Offered: Offered Fall and Spring terms
Location: HMS - Harvard Medical School (0)
Description: This course is intended for HST Year III and IV students and consists of research approved for academic credit by the Course Director. Hours are arranged with the research supervisor. May be repeated for credit. (Years I and II take HT199.0)
Offered: April-May
Location: MTAH - Mount Auburn Hospital (11)
Description: Anchoring Clinical Experience is a two-month clinical clerkship designed to ground the clinical skills learned in ICM. Held at Mount Auburn, an academic community teaching hospital, the clerkship will be divided into one month of outpatient/ambulatory medicine split between a primary care site as well as subspecialty clinics, and one month of inpatient medicine on the hospital wards. In addition to attending the daily hospital based teaching conferences for Mount Auburn internal medicine residents, students will have a case-based didactic curriculum that will focus on core topics in internal medicine. Finally, students will be expected to complete a case presentation with a focus on applying primary basic science and clinical trials literature into a discussion of clinical reasoning and decision-making.
Location: NONE - No Location
Description: This longitudinal course will allow students in research labs to maintain clinical connections while developing and refining clinical reasoning through discussion and dissection of New England Journal of Medicine Clinical Pathologic Conferences (CPCs). The course specifically targets MD students who are taking a "5th year" to do research as well as MD/PhD students who have already completed their qualifying exams. The format will involve students reading a case presentation before each class meeting, discussing the case presentation in class, arriving at a differential diagnosis, and discussing the NEJM expert's differential diagnosis and management, before evaluating the pathological diagnosis. The course will be taught by a neurologist and neuro-oncologist, Dr. Thomas Byrne, Clinical Professor of Neurology and HST, who is consistently cited as one of the best clinical faculty in the New Pathway neurobiology block. Although the cases will be principally neurological presentations, the clinical entities to be discussed involve a broad spectrum of diseases including inflammatory, toxic-metabolic, infectious, vascular, neoplastic, endocrine, genetic and degenerative, and students will, thereby, have a superior overview of multiple pathogenic entities over the course of a year. Each session will involve two hours in class in the early evening in the TMEC; the frequency will be twice a month to begin between 4:00 and 6:30 pm. The course is offered for credit with evaluations based on attendance and participation.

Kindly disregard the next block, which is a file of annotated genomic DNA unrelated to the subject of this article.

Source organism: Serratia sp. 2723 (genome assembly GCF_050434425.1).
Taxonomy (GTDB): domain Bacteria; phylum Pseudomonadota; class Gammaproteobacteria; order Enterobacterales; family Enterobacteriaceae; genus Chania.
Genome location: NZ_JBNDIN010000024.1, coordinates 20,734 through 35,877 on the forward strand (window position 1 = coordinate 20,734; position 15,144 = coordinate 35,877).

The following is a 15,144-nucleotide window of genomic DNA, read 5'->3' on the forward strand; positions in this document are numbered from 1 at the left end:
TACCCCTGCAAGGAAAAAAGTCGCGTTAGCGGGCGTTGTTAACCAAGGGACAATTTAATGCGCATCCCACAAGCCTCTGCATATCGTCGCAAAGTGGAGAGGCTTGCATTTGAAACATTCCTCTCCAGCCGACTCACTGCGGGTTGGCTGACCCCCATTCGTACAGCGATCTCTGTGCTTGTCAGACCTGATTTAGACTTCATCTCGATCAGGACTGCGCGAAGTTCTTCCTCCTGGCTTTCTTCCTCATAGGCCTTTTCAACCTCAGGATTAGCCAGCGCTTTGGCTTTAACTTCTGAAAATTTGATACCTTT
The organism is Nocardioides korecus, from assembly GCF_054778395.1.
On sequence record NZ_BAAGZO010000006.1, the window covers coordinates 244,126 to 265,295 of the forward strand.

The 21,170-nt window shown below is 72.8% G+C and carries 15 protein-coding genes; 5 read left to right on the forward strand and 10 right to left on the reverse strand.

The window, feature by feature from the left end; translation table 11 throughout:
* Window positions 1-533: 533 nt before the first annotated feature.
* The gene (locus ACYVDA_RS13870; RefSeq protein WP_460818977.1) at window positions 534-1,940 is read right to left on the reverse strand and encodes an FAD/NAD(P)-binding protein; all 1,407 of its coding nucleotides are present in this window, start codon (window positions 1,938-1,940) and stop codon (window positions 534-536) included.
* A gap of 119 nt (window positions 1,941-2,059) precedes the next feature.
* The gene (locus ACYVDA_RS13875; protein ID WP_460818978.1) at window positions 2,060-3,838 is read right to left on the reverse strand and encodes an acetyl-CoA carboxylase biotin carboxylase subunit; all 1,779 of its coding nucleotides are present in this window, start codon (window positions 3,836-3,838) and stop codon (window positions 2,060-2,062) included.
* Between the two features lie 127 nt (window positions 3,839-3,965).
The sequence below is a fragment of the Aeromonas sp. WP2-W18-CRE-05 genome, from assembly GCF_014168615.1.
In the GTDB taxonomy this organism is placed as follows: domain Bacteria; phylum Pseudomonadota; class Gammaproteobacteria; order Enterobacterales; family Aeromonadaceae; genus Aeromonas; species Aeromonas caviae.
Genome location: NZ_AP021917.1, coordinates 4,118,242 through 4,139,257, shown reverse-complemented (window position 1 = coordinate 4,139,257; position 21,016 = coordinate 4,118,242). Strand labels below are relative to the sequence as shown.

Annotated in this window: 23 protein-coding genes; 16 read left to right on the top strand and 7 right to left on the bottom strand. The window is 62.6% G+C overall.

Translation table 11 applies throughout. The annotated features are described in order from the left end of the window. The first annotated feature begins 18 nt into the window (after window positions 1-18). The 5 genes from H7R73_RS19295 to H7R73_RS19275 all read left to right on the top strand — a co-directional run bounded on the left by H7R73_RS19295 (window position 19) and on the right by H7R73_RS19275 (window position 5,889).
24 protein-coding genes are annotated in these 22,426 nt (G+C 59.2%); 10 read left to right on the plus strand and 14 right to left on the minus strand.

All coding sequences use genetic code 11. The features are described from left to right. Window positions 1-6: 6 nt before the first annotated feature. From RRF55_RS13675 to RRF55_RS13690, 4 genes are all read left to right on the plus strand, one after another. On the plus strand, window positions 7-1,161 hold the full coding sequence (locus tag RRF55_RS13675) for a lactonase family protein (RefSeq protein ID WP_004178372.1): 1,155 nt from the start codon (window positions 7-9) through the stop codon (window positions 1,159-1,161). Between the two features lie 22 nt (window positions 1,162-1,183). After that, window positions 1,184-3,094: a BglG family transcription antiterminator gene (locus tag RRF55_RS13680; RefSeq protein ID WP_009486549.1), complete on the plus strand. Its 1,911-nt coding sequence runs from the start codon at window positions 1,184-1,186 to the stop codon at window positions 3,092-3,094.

Prerequisites: Permission of course director (617) 667-1031
Offered: Spring
Location: HMS - Harvard Medical School (0)
Description: The barriers that have traditionally existed between disciplines are rapidly eroding. This is especially true in the field of endothelial cell biology. As a cell layer that traverses virtually every organ in the body, and one that is highly vulnerable to dysfunction and disease, the endothelium has far-reaching impact on human physiology and pathophysiology. This course provides an overview of the endothelium as a model system for understanding biological complexity in health and disease. Emphasis will be placed on: 1) mechanisms of endothelial cell heterogeneity, including genetic and microenvironmental determinants, 2) the role of endothelial cell function in physiology, including cell trafficking, hemostasis, barrier function, and vasomotor tone, and 3) the role of endothelial cell dysfunction in disease, including tumors, sickle cell disease, pulmonary hypertension, and xenotransplanation. Additional topics that will be discussed include novel proteomic and genomic strategies for mapping endothelial cell phenotypes, evolutionary (Darwinian) principles, and complexity theory.